Have not been able to connect to mobile data for a week. I have tried uninstalling a battery doctor that I thought was the cause. Other recent changes were a software update to Marshmallow. I think it hasn’t worked since then.
I also dropped the device but it was on the end and not heavy. I have reset the APN. I have turned Airplane mode on and off. I have cleared the cache in recovery mode. I have removed the sim, rebooted, then turned off and re-inserted the SIM. I received several text messages from previous days, but still no data.
On the mobile suppliers website they have a service to send a configuration SMS to set up the data. I have tried several times but the SMS do not arrive.
I have also tried changing the Network mode to all the options. I have tried data roaming on and off.
Any other ideas?
Thanks. — Darren
Solution: Hi Darren. The first thing that you want to do is ensure that there is no account- or billing-related issue preventing your device from using your network’s mobile data connection. That said, you should have called your wireless carrier first rather than contact us about this problem. The troubleshooting that we offer regarding mobile connectivity issues are similar to what carriers tell their customers asking for help. They are in a better position to help you with this case than us since they can double check their network as well as account details that we don’t have access to. There may be a network outage in the area, or that something may have been changed in your account resulting to loss of mobile data connection. A good thing to try to know if this cause of the problem is account related, is by inserting your SIM card in a different phone. Obviously, if you are in a CDMA network, this is not possible but if you are in a GSM network it’s a logical step.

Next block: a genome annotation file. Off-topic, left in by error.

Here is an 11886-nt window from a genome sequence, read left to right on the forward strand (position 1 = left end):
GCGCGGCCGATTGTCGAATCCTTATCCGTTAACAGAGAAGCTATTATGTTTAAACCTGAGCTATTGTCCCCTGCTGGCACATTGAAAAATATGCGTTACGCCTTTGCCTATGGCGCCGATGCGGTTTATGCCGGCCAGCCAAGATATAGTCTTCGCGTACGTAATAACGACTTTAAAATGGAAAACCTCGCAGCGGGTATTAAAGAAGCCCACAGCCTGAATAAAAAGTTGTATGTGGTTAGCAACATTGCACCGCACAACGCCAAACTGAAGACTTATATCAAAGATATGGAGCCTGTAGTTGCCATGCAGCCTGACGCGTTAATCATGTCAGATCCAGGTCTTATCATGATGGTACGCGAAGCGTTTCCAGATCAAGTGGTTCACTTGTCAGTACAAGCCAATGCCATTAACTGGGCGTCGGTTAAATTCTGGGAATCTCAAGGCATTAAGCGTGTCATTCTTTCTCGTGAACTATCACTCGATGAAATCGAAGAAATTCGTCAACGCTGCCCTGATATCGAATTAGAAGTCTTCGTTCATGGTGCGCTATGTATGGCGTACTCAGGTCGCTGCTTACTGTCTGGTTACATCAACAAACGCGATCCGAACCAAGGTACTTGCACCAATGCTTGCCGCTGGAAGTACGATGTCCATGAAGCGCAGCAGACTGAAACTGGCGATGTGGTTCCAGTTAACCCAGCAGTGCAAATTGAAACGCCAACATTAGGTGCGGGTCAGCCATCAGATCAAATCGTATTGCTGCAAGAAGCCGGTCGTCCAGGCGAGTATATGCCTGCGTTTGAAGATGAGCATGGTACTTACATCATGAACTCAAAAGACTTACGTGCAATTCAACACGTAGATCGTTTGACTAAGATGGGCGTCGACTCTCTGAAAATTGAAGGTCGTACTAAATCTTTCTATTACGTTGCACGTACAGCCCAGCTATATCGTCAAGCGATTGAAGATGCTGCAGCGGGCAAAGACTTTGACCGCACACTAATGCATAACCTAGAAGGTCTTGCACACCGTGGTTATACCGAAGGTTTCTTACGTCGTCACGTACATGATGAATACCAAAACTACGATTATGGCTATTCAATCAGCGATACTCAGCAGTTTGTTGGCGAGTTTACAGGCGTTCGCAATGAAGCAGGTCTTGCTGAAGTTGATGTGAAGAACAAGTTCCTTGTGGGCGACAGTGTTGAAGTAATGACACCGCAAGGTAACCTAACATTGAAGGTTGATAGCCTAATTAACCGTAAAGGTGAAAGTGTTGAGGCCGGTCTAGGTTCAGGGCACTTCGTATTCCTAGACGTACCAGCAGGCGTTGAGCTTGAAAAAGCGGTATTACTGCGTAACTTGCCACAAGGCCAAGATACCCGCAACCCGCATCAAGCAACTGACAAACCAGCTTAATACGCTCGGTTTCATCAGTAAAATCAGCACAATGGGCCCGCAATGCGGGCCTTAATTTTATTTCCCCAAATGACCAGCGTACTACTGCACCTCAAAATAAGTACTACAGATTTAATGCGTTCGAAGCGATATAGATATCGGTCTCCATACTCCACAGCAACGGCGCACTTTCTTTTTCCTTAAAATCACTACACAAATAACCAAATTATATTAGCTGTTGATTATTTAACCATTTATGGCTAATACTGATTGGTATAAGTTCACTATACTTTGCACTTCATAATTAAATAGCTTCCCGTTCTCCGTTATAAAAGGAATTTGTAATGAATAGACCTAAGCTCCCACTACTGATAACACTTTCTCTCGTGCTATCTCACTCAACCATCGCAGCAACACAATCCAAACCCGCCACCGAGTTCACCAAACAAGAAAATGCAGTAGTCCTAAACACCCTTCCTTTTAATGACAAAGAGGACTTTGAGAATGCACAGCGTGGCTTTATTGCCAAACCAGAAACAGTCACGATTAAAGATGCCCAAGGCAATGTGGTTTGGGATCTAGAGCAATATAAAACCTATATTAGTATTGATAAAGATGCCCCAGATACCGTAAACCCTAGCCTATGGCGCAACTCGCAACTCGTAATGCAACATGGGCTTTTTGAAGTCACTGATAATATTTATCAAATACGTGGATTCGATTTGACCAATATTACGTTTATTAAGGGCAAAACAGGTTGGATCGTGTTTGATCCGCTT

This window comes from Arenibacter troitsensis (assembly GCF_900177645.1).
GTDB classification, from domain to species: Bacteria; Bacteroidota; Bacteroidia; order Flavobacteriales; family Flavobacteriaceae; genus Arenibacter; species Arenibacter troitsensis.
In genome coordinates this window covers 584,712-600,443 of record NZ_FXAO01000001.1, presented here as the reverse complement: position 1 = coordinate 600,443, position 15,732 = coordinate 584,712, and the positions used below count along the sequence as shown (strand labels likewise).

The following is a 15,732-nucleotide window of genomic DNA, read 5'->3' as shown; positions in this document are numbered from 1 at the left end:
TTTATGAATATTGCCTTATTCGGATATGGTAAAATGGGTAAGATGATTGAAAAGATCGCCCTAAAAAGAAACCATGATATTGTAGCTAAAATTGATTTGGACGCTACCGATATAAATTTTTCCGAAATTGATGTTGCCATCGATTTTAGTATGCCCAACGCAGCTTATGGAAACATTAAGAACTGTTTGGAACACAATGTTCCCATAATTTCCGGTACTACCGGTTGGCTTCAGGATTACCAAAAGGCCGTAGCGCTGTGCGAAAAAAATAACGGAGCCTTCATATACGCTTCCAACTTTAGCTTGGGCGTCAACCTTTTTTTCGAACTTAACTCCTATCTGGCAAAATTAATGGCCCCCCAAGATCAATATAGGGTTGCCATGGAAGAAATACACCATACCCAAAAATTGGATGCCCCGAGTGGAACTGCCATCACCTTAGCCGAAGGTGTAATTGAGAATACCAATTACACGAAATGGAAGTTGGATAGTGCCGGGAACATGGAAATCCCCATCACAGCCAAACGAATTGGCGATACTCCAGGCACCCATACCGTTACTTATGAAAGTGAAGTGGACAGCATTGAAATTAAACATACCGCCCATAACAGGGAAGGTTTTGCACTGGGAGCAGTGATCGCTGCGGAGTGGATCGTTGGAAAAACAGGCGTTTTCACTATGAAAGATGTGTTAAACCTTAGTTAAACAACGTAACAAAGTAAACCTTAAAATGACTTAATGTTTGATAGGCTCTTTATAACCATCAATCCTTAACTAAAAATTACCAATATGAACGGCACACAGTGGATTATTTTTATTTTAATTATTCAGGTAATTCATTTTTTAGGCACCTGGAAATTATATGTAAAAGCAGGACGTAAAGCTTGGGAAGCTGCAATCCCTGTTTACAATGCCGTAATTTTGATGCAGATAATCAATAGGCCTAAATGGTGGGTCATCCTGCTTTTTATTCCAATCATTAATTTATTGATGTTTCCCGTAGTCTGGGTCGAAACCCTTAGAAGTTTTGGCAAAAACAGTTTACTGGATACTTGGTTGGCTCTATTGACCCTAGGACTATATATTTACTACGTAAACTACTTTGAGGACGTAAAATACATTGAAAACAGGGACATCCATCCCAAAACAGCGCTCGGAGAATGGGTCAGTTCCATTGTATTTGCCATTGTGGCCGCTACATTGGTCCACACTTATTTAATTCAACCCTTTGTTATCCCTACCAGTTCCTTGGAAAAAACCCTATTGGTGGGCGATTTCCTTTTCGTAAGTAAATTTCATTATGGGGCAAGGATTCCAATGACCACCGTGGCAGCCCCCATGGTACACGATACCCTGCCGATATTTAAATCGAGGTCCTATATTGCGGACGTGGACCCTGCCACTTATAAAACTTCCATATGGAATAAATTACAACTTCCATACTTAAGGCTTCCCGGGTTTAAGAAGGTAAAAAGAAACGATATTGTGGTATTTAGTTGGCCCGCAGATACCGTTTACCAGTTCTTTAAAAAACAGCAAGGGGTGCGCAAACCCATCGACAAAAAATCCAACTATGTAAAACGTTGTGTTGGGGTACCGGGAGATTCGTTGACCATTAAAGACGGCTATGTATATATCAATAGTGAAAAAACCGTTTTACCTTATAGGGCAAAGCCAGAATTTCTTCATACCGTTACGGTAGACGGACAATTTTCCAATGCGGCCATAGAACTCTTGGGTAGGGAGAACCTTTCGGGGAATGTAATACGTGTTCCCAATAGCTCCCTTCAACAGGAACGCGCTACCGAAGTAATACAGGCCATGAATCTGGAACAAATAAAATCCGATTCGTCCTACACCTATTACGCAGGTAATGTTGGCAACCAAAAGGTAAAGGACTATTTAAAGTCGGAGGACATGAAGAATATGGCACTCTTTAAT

You’ve done almost all of the possible solutions to fix an issue like this so the only step that remains is to make sure that you update the firmware. If you’ve done this already, the only hope left is to call your carrier and hopefully get a replacement from them.